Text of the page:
Watershed 5

WS5map.pngArea: 21.9 ha
Slope: 15.4°
Aspect: S24°E
Elevation: 488-762 m
Gage type: V-notch weir, San Dimas flume
Initial year: 1962

Description: A commercial whole-tree harvest was carried out on W5, a management practice that is regaining interest due to rising demand for biofuels. Compared to conventional stem-only harvests, whole-tree harvesting involves the removal of most of the above-ground biomass (boles and branches), raising concerns about nutrient removals and impacts on site productivity. In this application, all trees greater than 5 cm d.b.h. were cut with chain-saws and a track-mounted feller buncher equipped with hydraulic shears. Trees were harvested and removed from the watershed between October 1983 and January 1984, at which time there was a machine accident, leaving the upper one-third of the watershed uncut. Trees from most of the upper portion of the watershed were removed during the following summer. Felled trees in one small area (~12% of the watershed) were not removed until 1985, and about 3% of the watershed was inaccessible and remained uncut. In this treatment, no buffer of trees was left along the stream channel.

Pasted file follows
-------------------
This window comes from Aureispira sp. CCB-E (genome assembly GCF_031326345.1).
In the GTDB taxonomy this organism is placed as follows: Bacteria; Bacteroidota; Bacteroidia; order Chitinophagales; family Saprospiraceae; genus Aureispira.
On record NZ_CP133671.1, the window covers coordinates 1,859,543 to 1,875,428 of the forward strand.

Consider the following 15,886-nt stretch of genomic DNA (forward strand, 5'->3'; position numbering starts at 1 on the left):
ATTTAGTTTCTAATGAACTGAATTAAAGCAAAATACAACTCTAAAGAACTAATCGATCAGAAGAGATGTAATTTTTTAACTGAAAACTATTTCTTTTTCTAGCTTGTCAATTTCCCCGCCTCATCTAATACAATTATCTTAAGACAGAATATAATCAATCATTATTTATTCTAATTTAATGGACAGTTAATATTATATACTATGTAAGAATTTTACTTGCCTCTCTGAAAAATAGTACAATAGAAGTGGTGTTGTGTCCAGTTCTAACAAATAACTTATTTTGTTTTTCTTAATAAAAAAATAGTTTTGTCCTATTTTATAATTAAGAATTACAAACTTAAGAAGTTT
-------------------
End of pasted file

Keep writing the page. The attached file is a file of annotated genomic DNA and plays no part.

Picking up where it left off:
• A whole-tree harvest was conducted during the dormant season of 1983-1984 resulting in the removal of 180 t/ha of biomass.
  • Prior to treatment, the watershed was surveyed into 360 25 x 25 meter plots to be used for research.

Objective: To assess the ecosystem response to whole-tree harvest.

Resulting Observations:

  • An increase in temperature (as much as 6°C) at the soil surface and in streams, unless streamside buffers of trees are left.
  • An increase in moisture content of the soil.
  • A maximum increase in streamflow of approximately 40 percent, and an increase in summer peak flows averaging 20 percent.
  • An increase in nitrification.
  • An increase of nutrients, especially nitrate, in soil solution subject to leaching loss or uptake by plants and microorganisms.
  • No appreciable increase in erosion and sedimentation.
  • Rapid decomposition and fragmentation of slash (75 to 80 percent breakdown in the first 14 years).
  • Rapid growth of pin cherry and raspberry from seed which had remained viable in the soil for decades; these pioneer plants conserve nutrients that otherwise might be leached from the site.
  • Baseline and Initial Results

Continued research/treatment: Monitor changes in water yield and stream chemistry.


  Daily streamflow
  Streamwater chemistry
  Sediment yield in weir basin
  Phenology measurements
  W5 continuous revegetation survey
  Fine litterfall
  Coarse litterfall
  W5 quantitative pit soil C and N